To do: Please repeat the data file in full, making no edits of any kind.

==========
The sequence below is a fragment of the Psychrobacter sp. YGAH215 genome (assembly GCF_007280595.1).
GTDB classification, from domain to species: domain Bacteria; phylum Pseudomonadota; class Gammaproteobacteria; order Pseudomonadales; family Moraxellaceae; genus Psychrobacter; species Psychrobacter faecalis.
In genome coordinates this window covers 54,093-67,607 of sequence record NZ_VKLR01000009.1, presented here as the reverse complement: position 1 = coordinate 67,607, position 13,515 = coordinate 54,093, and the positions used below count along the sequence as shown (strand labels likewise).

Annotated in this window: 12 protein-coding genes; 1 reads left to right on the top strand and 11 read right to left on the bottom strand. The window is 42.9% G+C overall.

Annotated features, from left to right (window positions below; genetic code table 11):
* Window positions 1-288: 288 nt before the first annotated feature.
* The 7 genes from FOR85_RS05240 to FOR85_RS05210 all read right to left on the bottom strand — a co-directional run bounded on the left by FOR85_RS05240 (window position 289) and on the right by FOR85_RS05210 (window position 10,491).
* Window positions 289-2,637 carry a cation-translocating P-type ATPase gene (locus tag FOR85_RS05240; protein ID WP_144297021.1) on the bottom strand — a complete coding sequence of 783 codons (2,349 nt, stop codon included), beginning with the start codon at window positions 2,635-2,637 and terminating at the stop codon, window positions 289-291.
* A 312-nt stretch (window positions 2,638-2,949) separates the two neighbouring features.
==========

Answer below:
The sequence below is a fragment of the Psychrobacter sp. YGAH215 genome (assembly GCF_007280595.1).
GTDB classification, from domain to species: domain Bacteria; phylum Pseudomonadota; class Gammaproteobacteria; order Pseudomonadales; family Moraxellaceae; genus Psychrobacter; species Psychrobacter faecalis.
In genome coordinates this window covers 54,093-67,607 of sequence record NZ_VKLR01000009.1, presented here as the reverse complement: position 1 = coordinate 67,607, position 13,515 = coordinate 54,093, and the positions used below count along the sequence as shown (strand labels likewise).

Annotated in this window: 12 protein-coding genes; 1 reads left to right on the top strand and 11 read right to left on the bottom strand. The window is 42.9% G+C overall.

Annotated features, from left to right (window positions below; genetic code table 11):
* Window positions 1-288: 288 nt before the first annotated feature.
* The 7 genes from FOR85_RS05240 to FOR85_RS05210 all read right to left on the bottom strand — a co-directional run bounded on the left by FOR85_RS05240 (window position 289) and on the right by FOR85_RS05210 (window position 10,491).
* Window positions 289-2,637 carry a cation-translocating P-type ATPase gene (locus tag FOR85_RS05240; protein ID WP_144297021.1) on the bottom strand — a complete coding sequence of 783 codons (2,349 nt, stop codon included), beginning with the start codon at window positions 2,635-2,637 and terminating at the stop codon, window positions 289-291.
* A 312-nt stretch (window positions 2,638-2,949) separates the two neighbouring features.